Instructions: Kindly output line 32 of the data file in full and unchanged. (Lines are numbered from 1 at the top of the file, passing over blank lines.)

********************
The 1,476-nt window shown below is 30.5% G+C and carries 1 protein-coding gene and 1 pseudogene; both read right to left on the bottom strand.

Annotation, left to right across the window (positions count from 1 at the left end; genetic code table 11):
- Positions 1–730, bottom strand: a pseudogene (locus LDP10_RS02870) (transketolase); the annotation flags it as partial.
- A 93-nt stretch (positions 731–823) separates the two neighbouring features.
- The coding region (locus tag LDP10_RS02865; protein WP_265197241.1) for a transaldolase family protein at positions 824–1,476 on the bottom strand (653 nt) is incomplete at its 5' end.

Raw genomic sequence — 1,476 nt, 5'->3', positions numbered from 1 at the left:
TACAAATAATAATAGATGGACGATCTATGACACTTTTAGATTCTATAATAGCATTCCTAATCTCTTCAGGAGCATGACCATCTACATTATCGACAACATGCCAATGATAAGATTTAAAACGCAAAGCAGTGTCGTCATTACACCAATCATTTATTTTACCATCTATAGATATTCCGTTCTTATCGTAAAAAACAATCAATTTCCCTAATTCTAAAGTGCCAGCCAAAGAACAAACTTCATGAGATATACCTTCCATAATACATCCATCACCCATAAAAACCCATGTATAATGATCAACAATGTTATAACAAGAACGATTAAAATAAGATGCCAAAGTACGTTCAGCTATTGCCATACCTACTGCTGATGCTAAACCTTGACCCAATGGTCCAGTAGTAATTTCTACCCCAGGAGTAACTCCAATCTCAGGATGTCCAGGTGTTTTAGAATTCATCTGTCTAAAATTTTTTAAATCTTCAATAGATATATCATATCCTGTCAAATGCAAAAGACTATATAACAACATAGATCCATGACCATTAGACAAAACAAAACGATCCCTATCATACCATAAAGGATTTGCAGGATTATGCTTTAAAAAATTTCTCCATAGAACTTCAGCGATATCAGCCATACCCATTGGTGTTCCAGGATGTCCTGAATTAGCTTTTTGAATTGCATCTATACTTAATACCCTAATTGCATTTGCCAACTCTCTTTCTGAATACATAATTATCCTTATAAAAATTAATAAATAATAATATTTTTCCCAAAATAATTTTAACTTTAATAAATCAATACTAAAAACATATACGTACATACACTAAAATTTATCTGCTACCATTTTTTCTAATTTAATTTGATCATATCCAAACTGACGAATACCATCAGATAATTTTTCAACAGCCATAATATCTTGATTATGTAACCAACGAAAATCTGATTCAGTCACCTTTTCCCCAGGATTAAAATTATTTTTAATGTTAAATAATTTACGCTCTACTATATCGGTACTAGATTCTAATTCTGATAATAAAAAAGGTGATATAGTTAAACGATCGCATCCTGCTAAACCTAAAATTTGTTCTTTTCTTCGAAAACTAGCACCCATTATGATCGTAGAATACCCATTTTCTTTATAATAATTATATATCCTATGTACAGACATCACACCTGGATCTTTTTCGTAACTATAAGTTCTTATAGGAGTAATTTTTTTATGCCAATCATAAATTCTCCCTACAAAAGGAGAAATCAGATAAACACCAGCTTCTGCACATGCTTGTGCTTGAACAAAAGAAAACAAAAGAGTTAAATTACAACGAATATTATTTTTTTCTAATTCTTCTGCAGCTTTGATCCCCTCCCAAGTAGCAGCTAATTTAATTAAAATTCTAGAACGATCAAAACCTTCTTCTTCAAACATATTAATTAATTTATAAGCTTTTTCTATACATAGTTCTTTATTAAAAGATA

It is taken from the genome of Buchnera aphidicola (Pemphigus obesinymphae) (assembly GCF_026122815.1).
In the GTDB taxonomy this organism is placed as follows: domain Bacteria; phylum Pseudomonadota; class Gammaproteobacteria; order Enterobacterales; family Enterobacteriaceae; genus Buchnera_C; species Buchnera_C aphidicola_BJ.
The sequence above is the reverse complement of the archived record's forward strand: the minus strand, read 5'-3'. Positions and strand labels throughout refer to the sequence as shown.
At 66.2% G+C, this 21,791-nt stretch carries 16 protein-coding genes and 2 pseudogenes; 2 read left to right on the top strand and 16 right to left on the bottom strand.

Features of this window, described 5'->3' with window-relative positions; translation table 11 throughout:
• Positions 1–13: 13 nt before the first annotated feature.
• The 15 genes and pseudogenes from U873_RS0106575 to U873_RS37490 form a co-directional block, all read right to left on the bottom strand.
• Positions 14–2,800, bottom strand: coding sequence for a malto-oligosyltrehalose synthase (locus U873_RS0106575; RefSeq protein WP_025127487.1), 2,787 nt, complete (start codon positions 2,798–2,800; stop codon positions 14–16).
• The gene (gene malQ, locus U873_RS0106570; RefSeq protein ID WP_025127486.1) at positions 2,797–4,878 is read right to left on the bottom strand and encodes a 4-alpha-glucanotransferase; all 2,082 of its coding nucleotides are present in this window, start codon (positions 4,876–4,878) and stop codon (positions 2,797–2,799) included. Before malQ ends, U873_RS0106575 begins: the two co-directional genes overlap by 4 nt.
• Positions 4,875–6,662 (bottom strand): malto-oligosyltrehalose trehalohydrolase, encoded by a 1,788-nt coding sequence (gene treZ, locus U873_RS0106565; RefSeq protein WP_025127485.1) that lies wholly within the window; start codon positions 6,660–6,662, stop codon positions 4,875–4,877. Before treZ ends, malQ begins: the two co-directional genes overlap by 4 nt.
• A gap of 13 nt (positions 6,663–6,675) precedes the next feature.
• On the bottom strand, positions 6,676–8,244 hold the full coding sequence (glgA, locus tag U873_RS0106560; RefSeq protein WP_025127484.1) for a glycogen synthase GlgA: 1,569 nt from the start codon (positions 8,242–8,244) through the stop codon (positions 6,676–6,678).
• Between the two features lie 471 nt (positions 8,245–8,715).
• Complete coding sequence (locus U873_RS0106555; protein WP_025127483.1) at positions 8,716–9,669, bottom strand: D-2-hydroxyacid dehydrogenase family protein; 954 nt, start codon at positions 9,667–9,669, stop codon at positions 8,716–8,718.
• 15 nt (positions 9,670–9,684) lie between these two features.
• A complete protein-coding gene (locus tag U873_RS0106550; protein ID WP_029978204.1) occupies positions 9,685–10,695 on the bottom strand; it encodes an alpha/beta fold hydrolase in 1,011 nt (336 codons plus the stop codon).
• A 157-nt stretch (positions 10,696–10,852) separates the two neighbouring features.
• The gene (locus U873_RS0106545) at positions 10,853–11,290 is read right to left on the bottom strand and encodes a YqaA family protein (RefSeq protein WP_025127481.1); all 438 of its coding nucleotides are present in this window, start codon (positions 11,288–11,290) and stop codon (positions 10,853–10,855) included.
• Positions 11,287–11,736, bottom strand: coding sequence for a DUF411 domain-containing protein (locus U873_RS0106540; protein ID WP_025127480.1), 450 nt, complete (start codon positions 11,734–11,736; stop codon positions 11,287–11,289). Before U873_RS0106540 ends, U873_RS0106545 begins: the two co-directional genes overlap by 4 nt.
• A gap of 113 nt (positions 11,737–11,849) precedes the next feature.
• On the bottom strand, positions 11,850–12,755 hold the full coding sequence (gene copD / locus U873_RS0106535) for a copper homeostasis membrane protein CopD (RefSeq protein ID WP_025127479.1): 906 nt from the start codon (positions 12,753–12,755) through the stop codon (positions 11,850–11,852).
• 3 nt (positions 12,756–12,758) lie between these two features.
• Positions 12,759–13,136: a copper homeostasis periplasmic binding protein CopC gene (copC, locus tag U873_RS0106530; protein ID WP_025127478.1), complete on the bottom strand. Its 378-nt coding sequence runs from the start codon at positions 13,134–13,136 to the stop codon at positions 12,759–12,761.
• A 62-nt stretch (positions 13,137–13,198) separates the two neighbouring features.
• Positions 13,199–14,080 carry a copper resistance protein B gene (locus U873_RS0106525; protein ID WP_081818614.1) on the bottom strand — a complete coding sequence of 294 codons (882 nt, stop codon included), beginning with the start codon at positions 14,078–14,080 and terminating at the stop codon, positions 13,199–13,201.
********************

• Positions 13,199–14,080 carry a copper resistance protein B gene (locus U873_RS0106525; protein ID WP_081818614.1) on the bottom strand — a complete coding sequence of 294 codons (882 nt, stop codon included), beginning with the start codon at positions 14,078–14,080 and terminating at the stop codon, positions 13,199–13,201.